In my data team at work, we’ve been using Docker for a while now. At least, the engineers in our team have been using it, we data scientists have been very reluctant to pick it up so far. Why bother with a new tool (that seems complicated) when you don’t see the reason, right?
Until I was about to hold my Houseprice Talk again and wanted to make some small changes to my
xaringan slides and nothing worked. I had updated my R version in between, now a bunch of packages were missing and even after installing the missing packages, there were still error messages. That was the moment, I wished I had dockerized this analysis.
What actually is Docker?
For the uninitiated, let me try to give a short summary of what Docker is. With Docker, you can wrap everything that’s needed for your analysis (or your web app, or your service, or anything basically) in a nice self-contained package. A description of such a package is called image and an instance of such an image is called container. That sounds rather abstract, so let me give an example. In my analysis, I use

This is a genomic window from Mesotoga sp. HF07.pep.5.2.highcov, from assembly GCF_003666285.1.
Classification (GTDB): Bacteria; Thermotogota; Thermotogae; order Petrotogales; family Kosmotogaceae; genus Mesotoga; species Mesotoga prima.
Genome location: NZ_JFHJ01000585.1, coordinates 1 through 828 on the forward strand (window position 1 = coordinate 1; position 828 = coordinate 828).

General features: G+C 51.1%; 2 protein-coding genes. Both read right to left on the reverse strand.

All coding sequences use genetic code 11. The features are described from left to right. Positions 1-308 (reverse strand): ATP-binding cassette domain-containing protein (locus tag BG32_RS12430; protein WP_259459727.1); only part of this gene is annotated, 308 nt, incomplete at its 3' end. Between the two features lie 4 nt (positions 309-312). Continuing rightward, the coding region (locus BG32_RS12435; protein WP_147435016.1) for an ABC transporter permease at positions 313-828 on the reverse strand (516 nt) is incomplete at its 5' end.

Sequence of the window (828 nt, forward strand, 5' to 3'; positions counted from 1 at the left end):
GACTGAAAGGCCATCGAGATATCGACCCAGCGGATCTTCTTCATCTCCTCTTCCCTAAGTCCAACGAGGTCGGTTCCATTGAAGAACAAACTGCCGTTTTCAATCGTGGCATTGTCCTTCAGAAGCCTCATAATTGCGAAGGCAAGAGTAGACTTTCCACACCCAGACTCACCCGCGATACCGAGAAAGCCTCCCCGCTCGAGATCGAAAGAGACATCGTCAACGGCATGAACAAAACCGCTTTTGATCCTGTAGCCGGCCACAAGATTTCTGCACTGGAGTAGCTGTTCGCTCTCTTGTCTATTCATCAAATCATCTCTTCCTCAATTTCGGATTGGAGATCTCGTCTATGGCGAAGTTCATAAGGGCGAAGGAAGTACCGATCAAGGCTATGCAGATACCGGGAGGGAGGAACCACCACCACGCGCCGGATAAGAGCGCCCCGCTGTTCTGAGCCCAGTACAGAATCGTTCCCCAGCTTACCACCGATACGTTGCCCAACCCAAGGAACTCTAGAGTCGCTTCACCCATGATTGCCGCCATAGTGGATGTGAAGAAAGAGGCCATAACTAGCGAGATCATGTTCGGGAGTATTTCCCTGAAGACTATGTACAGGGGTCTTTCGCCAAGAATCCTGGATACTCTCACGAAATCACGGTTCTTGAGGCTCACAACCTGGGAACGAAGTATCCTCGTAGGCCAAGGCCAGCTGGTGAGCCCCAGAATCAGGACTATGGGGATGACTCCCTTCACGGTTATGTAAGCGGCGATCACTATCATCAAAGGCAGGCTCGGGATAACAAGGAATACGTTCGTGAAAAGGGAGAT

RStan which can be a bit more complicated to install compared to a normal R package. Depending on your operating system, you might have to install a C++ compiler before, check that some configuration are properly set up and then compile everything from source. At least I already messed it up a few times. So instead of just sharing my R script and have people go through the whole installation process when they want to check my analysis, I can set up a Docker image that contains a fixed operating system environment (usually a light-weight Linux version) with the RStan installation already set up. This image can then be shared and it will work everywhere the same. No more situations where your colleague gets an error on her machine but on yours, everything works just fine.